3. Give the subject of board donations plenty of visibility.

Put the issue in front of them often and clearly enough.

Try these tips:

  • Report on the status of board gifts at each board meeting
  • Put pledge cards and return envelopes in every board member’s packet
  • Set a deadline for all board gifts to be completed. For example – say, “we need all board gifts to be in by March 30”

That gives you – or your board chair – an excuse to be in touch to follow-up. Don’t forget that your board members are extremely busy people and need to be cheerfully reminded of their duty to give.

4. Let the board chair be the face of it all.

The board chair or another board member can do the talking and signing of letters. As staff, you can direct the entire effort like a quarterback behind the scenes.

You can (and probably should):

  • Ghost-write the letters
  • Give the board chair talking points
  • Be sure ‘board gifts’ is on the agenda repeatedly
  • Promote the conversation
  • Publish frequent reports on board gifts to date
  • Thank the board members early and often for their generosity

Make it happen. But let a board member be your political cover, if needed.  

5. Leave soliciting of board members up to other board members.

We think it can be awkward for staff to be in the situation of making an ask of board members.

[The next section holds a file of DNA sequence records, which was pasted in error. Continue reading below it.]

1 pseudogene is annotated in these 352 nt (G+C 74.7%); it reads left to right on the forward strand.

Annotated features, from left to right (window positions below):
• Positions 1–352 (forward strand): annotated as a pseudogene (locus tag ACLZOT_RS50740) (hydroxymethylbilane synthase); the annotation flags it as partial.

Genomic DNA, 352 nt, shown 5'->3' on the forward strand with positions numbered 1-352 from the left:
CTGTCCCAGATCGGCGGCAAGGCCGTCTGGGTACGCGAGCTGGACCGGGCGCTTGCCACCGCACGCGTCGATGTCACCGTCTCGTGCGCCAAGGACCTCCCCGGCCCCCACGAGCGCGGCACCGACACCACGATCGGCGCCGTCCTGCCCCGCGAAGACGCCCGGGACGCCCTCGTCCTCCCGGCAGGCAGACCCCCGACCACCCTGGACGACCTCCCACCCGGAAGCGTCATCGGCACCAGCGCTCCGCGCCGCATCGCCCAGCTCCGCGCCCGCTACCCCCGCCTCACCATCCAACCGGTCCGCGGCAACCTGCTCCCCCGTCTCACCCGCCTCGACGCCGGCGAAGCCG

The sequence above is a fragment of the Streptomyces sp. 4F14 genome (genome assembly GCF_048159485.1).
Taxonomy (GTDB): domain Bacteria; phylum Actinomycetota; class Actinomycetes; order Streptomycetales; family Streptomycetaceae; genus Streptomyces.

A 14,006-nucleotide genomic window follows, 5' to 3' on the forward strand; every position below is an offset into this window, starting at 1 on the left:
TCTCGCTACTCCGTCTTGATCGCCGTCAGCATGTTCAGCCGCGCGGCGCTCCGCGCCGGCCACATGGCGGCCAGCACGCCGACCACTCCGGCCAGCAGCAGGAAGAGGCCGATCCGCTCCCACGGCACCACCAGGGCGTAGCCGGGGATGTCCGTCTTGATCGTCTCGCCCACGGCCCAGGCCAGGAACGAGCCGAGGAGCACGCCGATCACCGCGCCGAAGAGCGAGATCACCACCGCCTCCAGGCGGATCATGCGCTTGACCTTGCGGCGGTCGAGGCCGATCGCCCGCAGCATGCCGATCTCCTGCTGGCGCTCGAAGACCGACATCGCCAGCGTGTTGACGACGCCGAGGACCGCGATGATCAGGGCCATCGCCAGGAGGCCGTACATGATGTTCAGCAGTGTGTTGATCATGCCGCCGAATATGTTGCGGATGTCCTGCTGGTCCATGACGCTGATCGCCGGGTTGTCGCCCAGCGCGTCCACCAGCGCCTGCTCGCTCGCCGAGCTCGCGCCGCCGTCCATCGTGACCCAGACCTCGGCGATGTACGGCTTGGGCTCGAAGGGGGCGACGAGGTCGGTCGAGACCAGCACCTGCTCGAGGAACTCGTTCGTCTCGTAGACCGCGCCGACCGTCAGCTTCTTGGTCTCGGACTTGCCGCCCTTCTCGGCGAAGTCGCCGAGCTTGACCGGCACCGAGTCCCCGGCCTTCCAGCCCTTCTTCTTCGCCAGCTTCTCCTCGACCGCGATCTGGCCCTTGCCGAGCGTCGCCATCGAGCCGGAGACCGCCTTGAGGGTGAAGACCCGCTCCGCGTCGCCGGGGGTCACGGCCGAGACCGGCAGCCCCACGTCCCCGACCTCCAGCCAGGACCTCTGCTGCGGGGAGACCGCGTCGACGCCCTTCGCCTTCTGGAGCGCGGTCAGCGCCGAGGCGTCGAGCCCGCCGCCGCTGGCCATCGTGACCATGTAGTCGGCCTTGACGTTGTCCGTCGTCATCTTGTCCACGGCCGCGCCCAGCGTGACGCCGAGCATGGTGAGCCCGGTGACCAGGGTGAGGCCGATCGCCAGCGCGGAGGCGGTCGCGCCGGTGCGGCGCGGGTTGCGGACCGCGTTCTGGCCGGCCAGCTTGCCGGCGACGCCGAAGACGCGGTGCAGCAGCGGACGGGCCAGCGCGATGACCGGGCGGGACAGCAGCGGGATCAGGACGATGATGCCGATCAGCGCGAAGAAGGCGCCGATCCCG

Here’s why: you work for the board, and you report to the board via the executive director. What’s worse, you may already be seen as asking for too much as it is.

It’s hard for you, as a staff member, to have a conversation with your board members about their giving, without it lapsing into the wrong tone.

We say, let the board members and board leaders be in charge of this! (But remember, you need to intentionally run things behind the scenes. It’s delicate, but effective.)

6. Give board members lots of credit and acknowledgment.

Remember the power of positive reinforcement. Praise behaviors you want to develop and those behaviors will show up more often.

Remember that board members do not get much acknowledgment – (just like you!). We like to amply give credit for all the resources that board members bring in – corporate, foundation, in-kind, public/government.

Create an environment of abundance, rather than scarcity, in your handling of board contributions.

7.  Tie the board’s gifts directly to your program results.

It’s a wonderful idea to let the board members know what they are accomplishing through their gifts, just as we do with all donors.

We like to even focus board giving on something specific that the board members can get excited about.  When they get enthusiastic about what they are actively accomplishing through their work and their personal gifts, they will invest more and more.

Like all donors, they experience joy when they see the results of their gifts. Here are a few ways to show them impact:

  • “With your leadership, support and financial contributions, we were able to accomplish X .”
  • “The generous gifts from board members funded this special project, X.”
  • “The board’s gifts made all the difference in serving X group of people.”

These are the magic words that board members (and donors) love to hear. Use them!

DON’Ts for soliciting board members